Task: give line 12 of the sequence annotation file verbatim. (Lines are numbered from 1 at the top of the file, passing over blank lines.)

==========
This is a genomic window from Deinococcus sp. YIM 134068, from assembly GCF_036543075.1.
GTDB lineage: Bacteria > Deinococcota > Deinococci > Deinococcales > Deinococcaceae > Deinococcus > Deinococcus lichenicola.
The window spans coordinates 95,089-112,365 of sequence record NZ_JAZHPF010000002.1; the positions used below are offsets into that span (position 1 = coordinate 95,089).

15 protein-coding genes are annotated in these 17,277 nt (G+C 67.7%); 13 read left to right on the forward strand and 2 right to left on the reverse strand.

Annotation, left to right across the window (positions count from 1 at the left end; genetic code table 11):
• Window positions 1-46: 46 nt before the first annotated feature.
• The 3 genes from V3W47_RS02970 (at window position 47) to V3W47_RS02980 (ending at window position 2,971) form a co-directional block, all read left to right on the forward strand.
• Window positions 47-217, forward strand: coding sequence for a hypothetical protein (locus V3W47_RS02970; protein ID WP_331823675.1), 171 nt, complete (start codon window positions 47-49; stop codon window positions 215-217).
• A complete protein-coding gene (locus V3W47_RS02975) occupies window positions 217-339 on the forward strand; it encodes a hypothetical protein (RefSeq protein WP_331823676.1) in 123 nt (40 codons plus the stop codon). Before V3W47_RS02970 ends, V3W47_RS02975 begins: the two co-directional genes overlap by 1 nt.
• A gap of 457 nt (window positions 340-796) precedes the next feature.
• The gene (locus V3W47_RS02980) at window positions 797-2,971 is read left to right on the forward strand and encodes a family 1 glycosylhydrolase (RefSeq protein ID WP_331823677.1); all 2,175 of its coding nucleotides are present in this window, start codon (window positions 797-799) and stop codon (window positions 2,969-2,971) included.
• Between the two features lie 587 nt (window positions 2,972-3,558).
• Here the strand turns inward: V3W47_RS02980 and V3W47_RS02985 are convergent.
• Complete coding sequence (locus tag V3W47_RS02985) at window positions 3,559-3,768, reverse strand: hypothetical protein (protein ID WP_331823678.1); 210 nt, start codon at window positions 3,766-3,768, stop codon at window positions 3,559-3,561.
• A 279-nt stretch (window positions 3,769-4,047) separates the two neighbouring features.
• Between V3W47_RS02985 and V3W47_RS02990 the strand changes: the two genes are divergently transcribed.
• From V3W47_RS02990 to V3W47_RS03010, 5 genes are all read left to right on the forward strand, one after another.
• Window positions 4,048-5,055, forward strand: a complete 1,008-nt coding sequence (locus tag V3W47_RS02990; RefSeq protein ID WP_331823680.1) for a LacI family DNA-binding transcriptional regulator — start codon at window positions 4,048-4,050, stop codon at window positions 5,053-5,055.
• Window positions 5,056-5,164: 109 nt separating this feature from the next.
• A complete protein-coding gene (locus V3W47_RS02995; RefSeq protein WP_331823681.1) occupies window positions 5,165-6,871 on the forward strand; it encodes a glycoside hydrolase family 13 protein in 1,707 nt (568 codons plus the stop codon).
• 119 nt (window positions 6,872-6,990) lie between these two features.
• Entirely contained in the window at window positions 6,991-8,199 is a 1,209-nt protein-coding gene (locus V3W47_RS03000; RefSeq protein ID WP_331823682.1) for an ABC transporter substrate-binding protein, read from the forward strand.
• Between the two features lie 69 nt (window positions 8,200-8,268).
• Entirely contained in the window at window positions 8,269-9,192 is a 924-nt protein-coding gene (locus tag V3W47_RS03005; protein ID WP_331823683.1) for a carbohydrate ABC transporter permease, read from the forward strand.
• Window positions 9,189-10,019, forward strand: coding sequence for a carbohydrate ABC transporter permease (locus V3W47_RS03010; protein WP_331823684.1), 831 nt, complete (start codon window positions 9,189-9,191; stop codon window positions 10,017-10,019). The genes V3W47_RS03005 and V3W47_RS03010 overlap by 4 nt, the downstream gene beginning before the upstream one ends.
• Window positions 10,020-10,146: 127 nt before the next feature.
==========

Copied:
• Between the two features lie 587 nt (window positions 2,972-3,558).